Are parents far too protective of their children these days? Talk to people in their 60s and 70s about their experiences growing up and you will hear tales of being turfed out of the house in the mornings and being told to go ride their bikes and play with their friends till teatime – by parents who had better things to do than watch their kids every minute of the day.
Nowadays we have the phenomenon of ‘cotton wool kids’ in which risk-phobic parents drive their children to school and home again every day and keep them closeted indoors for much of their lives. According to a survey by Play England earlier this year, one in five children is never allowed out to play at all, a third have never climbed a tree and one in tern cannot ride a bike!
No wonder we hear regular reports of skyrocketing childhood obesity rates!
“My time in teaching has coincided with the rise and recognition of so-called pushy parents, of parents keeping their children wrapped in cotton wool and of the wonderful image of helicopter parents. What I now hope for is the rise of the C. Day Lewis generation. The poet laureate… wrote a poem ‘Walking Away’ about his son’s first day at school that should touch the soul of all parents and teachers of young boarders. He set out the territory for those parents who see the wisdom of ‘letting go’ at the point when the child is ready.”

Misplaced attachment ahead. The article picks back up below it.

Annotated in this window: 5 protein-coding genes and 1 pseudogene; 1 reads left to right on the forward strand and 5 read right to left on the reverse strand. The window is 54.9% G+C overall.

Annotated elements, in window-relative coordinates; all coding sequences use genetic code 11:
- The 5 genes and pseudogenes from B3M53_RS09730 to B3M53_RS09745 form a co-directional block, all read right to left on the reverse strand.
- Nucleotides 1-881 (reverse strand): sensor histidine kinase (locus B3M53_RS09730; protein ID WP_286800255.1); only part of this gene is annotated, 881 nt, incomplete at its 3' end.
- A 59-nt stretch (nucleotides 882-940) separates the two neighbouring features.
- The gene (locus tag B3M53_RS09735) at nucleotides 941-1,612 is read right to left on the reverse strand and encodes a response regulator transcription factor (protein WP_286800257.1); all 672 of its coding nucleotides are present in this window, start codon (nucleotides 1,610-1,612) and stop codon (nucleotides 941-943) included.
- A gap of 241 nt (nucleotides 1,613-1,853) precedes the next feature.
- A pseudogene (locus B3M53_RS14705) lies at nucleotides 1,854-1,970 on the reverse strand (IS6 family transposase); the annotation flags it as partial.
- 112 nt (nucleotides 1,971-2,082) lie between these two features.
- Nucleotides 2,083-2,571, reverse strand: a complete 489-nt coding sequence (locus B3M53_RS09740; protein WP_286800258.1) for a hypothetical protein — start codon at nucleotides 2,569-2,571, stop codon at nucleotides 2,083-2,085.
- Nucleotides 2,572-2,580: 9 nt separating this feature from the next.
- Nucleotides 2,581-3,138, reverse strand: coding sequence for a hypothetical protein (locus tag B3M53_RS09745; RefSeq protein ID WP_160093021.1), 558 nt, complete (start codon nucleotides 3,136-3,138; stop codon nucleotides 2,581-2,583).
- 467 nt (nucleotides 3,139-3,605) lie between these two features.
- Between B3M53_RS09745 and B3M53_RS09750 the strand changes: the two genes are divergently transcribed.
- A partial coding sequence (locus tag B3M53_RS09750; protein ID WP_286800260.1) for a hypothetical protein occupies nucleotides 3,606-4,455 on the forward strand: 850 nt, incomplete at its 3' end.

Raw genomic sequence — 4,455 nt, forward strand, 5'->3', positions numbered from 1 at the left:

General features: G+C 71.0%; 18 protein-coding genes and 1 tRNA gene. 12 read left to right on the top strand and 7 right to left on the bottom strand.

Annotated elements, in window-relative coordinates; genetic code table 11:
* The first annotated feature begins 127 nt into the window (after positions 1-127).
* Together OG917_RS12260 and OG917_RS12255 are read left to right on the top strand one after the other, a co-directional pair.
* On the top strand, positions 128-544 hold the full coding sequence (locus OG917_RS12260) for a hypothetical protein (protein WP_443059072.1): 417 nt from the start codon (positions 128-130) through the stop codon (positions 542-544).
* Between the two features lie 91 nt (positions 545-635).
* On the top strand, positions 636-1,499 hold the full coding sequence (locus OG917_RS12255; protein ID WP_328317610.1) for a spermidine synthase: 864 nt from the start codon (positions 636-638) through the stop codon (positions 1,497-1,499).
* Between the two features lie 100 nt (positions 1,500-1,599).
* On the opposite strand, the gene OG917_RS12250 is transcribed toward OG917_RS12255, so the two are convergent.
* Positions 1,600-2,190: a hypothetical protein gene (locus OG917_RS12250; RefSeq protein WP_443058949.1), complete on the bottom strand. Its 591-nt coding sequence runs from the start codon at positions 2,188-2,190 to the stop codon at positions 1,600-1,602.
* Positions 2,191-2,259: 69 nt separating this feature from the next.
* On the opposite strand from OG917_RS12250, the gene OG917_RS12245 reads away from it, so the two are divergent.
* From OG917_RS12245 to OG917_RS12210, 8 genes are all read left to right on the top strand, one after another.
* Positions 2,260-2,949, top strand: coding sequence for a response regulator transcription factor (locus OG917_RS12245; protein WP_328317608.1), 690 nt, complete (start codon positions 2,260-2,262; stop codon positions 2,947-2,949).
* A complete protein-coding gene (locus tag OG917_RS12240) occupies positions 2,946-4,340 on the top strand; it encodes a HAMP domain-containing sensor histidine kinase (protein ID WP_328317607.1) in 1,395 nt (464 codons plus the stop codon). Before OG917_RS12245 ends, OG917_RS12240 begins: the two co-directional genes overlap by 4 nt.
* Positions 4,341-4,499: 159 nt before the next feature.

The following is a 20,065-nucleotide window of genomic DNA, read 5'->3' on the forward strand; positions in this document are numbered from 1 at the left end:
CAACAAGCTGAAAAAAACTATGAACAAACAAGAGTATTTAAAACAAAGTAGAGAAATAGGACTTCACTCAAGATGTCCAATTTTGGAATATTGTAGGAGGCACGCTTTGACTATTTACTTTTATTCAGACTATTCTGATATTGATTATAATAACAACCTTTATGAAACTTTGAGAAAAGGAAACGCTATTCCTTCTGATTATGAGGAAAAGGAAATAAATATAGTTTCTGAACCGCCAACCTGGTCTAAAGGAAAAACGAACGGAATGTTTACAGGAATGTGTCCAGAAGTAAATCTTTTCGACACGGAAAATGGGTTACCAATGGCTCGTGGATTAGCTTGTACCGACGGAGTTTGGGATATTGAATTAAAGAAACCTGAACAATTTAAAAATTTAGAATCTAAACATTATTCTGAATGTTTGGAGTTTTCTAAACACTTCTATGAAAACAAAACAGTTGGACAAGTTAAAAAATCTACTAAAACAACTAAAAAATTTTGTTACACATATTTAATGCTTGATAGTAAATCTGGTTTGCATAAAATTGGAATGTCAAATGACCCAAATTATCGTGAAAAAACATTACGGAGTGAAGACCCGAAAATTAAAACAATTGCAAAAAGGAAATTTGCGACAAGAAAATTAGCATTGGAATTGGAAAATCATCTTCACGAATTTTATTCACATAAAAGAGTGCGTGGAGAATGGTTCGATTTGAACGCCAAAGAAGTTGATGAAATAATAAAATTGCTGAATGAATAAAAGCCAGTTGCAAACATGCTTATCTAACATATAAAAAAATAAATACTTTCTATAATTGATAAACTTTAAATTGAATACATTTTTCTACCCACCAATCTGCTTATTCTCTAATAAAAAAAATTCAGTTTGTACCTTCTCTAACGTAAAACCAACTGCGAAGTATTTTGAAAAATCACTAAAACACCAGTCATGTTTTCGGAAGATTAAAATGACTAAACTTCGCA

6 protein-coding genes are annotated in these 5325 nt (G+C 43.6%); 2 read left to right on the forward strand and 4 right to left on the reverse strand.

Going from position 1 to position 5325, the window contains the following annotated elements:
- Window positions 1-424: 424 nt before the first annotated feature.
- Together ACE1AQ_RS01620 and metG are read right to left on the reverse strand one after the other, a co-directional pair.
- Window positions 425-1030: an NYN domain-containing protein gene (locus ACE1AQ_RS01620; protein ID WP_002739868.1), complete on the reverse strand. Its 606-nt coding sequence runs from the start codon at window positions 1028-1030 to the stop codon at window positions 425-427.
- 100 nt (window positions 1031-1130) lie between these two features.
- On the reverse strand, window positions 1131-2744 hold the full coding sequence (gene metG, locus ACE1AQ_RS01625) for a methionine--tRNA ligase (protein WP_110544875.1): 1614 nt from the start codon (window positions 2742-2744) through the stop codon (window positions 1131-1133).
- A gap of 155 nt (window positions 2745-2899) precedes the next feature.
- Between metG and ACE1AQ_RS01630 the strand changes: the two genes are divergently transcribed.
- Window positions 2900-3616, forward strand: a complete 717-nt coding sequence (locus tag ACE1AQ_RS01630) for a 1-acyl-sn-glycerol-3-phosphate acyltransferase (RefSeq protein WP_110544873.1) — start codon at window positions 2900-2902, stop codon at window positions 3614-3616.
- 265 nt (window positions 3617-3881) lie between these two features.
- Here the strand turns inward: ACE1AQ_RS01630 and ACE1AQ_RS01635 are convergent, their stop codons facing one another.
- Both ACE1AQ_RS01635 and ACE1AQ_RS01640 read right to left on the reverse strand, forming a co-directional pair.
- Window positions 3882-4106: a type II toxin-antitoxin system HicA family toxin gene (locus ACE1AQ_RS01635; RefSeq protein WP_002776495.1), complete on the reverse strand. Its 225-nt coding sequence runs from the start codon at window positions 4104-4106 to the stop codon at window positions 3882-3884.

‘Helicopter parents’ are those Mums and Dads who are forever hovering in the background as their children grow up and go to school, ready to intervene at a moment’s notice.
Mr Heinrich’s vision of childhood is one in which parents give their offspring the space to “make their own successes and mistakes as they mature.”
Children need, he says, “ a mix of nurturing and pushing and of boundaries and freedom”.
How wise! There is clearly a point in which the rational fears of many modern parents – for example, traffic – can spill over into the neurotic, with anxieties, for example, about ‘stranger danger’. In fact, abduction by strangers is just as rare in the 21st Century as it was when those pensioners in the 60s and 70s were out playing in the park all day.
Parents who are forever ready to intervene never give their children the chance to learn to learn from their own mistakes. The temptation to protect them from ever making a mistake is often overwhelming, though. I do remember being embarrassingly banned from the touchline at my son’s school when he used to play rugby – I was forever shouting “Keep away from the ball!”
Knowing how to handle risks is a very important part of becoming an adult. My son learned that lesson, but I’m not so sure I have. The very first thing I did on arrival in London last night…was do his washing….!